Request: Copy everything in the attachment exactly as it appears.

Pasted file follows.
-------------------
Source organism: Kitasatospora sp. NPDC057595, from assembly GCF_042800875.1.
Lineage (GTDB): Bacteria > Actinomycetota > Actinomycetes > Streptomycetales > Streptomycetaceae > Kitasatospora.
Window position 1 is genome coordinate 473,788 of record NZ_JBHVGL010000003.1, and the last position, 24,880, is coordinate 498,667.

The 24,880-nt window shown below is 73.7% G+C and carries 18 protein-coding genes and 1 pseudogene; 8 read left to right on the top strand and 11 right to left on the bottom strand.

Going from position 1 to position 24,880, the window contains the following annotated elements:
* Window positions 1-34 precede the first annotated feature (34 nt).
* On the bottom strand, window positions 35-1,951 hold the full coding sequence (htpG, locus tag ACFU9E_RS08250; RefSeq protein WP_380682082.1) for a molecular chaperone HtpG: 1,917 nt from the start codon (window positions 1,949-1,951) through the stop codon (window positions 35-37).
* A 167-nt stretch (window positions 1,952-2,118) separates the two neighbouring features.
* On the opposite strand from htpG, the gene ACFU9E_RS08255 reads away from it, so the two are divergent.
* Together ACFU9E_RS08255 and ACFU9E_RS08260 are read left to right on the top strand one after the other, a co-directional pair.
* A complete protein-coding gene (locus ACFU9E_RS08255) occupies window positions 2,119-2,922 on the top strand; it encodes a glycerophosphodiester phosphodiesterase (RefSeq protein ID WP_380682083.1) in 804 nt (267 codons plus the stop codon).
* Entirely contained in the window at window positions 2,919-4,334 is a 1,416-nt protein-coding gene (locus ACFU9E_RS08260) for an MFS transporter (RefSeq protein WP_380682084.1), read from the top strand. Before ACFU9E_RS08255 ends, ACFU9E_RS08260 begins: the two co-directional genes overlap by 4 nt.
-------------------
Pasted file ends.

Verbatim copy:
Source organism: Kitasatospora sp. NPDC057595, from assembly GCF_042800875.1.
Lineage (GTDB): Bacteria > Actinomycetota > Actinomycetes > Streptomycetales > Streptomycetaceae > Kitasatospora.
Window position 1 is genome coordinate 473,788 of record NZ_JBHVGL010000003.1, and the last position, 24,880, is coordinate 498,667.

The 24,880-nt window shown below is 73.7% G+C and carries 18 protein-coding genes and 1 pseudogene; 8 read left to right on the top strand and 11 right to left on the bottom strand.

Going from position 1 to position 24,880, the window contains the following annotated elements:
* Window positions 1-34 precede the first annotated feature (34 nt).
* On the bottom strand, window positions 35-1,951 hold the full coding sequence (htpG, locus tag ACFU9E_RS08250; RefSeq protein WP_380682082.1) for a molecular chaperone HtpG: 1,917 nt from the start codon (window positions 1,949-1,951) through the stop codon (window positions 35-37).
* A 167-nt stretch (window positions 1,952-2,118) separates the two neighbouring features.
* On the opposite strand from htpG, the gene ACFU9E_RS08255 reads away from it, so the two are divergent.
* Together ACFU9E_RS08255 and ACFU9E_RS08260 are read left to right on the top strand one after the other, a co-directional pair.
* A complete protein-coding gene (locus ACFU9E_RS08255) occupies window positions 2,119-2,922 on the top strand; it encodes a glycerophosphodiester phosphodiesterase (RefSeq protein ID WP_380682083.1) in 804 nt (267 codons plus the stop codon).
* Entirely contained in the window at window positions 2,919-4,334 is a 1,416-nt protein-coding gene (locus ACFU9E_RS08260) for an MFS transporter (RefSeq protein WP_380682084.1), read from the top strand. Before ACFU9E_RS08255 ends, ACFU9E_RS08260 begins: the two co-directional genes overlap by 4 nt.